There is one more thing about the cross. Scripture tells us that there is a mysterious spiritual truth: when we trust that Jesus did this for us, it was not only he who died there. We too, died with Jesus to sin.

Or are you unaware that all of us who were baptized into Christ Jesus were baptized into His death? Therefore we were buried with Him by baptism into death, in order that, just as Christ was raised from the dead by the glory of the Father, so we too may walk in a new way of life. For if we have been joined with Him in the likeness of His death, we will certainly also be in the likeness of His resurrection. For we know that our old self was crucified with Him in order that sin’s dominion over the body may be abolished, so that we may no longer be enslaved to sin, since a person who has died is freed from sin’s claims. Now if we died with Christ, we believe that we will also live with Him, because we know that Christ, having been raised from the dead, will not die again. Death no longer rules over Him. For in light of the fact that He died, He died to sin once for all; but in light of the fact that He lives, He lives to God. So, you too consider yourselves dead to sin but alive to God in Christ Jesus.  (Rom 6:3-11, HCSB)

This cross that killed Jesus also killed our sin. This is now also our death. This is why we can be free from guilt – our sins were punished with this severe and just punishment. About a year ago, I was speaking with a murderer. I mean it, this man was just released from prison after doing time for murder. He was marveling at the fact that he could be forgiven. It was this horrible crucifixion death that punished his terrible sin of murder, and he is putting his faith in Jesus that this is so. He doesn’t need to feel guilt anymore, because his murder was paid for – not by his ten years of prison time, but by the death of Jesus. I think when we feel guilt, it is usually because we have not considered how fully our sin was punished on the cross. The extreme suffering of the Perfect Man was enough for you, for me, for the world.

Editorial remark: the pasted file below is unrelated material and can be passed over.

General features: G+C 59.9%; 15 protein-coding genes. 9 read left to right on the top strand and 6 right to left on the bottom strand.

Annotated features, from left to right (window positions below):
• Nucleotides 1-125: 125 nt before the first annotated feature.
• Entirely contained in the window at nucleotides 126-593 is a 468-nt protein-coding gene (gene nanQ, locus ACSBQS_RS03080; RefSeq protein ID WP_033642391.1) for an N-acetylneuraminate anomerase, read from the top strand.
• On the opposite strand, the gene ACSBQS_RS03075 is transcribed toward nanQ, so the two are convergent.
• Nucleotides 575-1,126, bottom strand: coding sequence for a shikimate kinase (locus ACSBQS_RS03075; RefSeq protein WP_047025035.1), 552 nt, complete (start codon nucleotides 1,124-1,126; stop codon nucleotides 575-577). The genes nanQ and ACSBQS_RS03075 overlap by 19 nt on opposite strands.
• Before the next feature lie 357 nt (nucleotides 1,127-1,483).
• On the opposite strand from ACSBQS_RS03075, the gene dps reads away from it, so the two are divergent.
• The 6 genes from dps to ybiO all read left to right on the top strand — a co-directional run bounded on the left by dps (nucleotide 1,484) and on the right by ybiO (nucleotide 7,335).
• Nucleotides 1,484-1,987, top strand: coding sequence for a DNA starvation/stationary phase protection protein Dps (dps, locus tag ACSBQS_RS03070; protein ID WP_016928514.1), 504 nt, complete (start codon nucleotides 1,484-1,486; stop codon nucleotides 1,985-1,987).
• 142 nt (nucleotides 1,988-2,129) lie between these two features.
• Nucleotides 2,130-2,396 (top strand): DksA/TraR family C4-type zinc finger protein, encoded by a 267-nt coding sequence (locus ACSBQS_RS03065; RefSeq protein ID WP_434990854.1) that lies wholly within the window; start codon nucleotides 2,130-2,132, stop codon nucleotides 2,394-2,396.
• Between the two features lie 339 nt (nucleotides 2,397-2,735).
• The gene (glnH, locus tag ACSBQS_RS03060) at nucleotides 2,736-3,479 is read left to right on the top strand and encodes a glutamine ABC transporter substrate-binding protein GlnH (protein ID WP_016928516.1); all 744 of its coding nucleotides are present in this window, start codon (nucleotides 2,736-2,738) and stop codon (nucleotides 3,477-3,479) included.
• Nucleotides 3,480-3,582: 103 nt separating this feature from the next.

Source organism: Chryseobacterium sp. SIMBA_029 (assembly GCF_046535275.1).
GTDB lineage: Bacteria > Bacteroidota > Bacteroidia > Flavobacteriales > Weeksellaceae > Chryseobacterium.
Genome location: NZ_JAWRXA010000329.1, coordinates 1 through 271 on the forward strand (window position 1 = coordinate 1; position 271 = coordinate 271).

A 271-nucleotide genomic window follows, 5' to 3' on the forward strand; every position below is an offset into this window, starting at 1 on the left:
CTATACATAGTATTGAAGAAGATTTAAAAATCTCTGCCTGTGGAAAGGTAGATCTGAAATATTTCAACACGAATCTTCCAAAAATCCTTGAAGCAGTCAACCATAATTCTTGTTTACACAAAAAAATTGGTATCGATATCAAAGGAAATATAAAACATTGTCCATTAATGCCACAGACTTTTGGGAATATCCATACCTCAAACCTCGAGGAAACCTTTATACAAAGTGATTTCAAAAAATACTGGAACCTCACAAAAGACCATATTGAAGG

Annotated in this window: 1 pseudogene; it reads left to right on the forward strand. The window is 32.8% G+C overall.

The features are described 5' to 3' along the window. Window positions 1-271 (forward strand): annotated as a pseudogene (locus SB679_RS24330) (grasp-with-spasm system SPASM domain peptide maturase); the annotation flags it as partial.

As we consider all this, I want us to be very aware of one thing. God’s grace is free to us, but it was not free to Him. It was very costly. It is free in the same sense that a diamond is free to the girl who is getting engaged. It is freely given, but it cost the giver a great deal. And like the diamond engagement ring, it is offered not just as a trinket, but as an invitation into a lifelong relationship that will change the course of our future forever. A single woman doesn’t accept a diamond ring from the man she loves and then go on in her life without him, except for maybe occasionally remembering him fondly. No, the diamond is not just a gift – it is an invitation to a new life. When she accepts that gift, she also accepts that invitation, and enters a new relationship, a relationship that is strengthened and reaffirmed daily as they make their lives together. The acceptance of that gift is life-changing.

What Jesus did for us on the cross – the grace that God offer us – is far more precious than any diamond ring that ever has, or ever will, exist. It should not be received any less casually than a marriage proposal. To receive this gift is also to accept the invitation to a new life. It is to give your life to Jesus, to commit to Him for forever, to live in a daily relationship with him. It is life-transforming.

If you’ve never received that gift, never really accepted that invitation to a new life, now is the time. Pause and do it now. There are no special words, just your willingness and acceptance and surrender to God’s love.

Let us thank him for that gift today!